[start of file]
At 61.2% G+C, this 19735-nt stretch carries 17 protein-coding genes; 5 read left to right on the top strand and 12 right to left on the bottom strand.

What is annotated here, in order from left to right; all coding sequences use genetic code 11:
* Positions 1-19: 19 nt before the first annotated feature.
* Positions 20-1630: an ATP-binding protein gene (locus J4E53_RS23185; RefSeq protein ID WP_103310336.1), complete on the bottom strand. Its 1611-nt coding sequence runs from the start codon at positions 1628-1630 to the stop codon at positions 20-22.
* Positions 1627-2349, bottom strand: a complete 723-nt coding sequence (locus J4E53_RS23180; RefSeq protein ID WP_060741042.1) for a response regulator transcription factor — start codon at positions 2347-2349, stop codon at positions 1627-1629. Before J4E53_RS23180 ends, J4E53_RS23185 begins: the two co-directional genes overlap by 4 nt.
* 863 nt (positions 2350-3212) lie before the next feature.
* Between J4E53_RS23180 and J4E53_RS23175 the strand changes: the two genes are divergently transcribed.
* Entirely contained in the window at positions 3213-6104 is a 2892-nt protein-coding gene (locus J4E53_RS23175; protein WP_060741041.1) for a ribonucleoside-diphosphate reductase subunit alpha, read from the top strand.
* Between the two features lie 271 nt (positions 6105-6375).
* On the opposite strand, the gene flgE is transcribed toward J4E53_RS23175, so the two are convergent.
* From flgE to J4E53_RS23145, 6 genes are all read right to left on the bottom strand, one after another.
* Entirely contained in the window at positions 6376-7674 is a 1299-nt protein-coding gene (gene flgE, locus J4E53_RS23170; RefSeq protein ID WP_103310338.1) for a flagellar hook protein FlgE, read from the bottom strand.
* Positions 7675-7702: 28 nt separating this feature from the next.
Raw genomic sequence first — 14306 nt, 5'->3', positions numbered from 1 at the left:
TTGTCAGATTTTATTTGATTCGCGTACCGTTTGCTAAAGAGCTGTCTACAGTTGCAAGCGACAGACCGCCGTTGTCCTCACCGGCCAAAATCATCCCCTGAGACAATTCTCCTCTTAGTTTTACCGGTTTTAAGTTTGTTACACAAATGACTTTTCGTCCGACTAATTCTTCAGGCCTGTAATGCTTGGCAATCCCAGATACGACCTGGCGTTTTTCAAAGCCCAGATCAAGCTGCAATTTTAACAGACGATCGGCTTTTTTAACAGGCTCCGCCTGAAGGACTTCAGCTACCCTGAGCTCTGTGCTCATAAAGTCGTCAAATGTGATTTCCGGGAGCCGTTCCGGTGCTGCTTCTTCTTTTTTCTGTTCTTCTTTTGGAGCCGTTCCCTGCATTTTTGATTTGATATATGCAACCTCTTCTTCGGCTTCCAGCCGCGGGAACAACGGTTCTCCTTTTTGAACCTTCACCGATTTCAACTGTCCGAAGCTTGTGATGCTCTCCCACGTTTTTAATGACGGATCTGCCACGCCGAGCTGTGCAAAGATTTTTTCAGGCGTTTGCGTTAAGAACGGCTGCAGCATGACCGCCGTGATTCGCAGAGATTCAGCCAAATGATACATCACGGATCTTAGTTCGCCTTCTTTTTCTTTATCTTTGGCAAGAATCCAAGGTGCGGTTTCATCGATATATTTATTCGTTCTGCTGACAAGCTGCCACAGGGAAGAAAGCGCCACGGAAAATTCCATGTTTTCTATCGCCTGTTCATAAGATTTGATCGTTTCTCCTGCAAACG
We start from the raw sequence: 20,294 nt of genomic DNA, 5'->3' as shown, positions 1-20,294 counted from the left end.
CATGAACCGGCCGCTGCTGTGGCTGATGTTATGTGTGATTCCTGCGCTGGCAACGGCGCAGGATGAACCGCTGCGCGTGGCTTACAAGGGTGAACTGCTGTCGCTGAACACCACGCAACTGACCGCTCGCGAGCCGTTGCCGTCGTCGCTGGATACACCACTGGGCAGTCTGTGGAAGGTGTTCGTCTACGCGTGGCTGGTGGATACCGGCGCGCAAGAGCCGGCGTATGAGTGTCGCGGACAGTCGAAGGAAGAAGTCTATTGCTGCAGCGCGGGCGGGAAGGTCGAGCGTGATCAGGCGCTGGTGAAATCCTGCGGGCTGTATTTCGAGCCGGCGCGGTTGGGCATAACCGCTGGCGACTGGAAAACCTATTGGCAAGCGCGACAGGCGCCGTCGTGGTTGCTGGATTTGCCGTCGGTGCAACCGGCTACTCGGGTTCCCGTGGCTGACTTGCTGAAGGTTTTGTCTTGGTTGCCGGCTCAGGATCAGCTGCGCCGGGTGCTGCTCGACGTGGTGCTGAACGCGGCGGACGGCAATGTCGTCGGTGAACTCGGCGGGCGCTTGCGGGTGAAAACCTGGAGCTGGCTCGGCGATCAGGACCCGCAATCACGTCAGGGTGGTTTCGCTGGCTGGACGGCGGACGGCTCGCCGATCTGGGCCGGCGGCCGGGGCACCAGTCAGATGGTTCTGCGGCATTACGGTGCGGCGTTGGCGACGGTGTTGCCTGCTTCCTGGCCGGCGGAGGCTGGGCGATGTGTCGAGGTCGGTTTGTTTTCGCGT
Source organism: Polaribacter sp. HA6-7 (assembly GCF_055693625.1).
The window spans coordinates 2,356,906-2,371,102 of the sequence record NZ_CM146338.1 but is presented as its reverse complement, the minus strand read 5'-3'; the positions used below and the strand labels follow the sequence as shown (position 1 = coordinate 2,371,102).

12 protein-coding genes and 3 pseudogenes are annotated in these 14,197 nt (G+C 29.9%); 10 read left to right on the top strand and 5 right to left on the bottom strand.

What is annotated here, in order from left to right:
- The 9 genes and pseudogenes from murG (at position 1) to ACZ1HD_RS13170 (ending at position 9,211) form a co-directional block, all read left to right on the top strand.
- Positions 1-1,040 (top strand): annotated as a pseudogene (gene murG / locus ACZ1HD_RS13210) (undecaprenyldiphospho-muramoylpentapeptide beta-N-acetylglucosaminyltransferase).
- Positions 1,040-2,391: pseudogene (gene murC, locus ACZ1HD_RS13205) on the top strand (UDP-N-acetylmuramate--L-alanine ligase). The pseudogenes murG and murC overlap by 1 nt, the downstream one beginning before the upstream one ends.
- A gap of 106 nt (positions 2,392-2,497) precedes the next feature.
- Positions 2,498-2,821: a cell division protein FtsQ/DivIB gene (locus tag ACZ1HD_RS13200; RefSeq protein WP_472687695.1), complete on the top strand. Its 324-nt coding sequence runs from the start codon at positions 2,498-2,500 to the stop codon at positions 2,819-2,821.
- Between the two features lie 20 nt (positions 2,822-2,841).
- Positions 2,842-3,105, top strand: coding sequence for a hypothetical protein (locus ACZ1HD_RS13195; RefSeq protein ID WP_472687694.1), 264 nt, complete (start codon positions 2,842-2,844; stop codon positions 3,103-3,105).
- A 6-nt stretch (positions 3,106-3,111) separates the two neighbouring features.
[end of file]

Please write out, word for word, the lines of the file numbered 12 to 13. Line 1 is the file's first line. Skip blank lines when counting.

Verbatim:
* Entirely contained in the window at positions 6376-7674 is a 1299-nt protein-coding gene (gene flgE, locus J4E53_RS23170; RefSeq protein ID WP_103310338.1) for a flagellar hook protein FlgE, read from the bottom strand.
* Positions 7675-7702: 28 nt separating this feature from the next.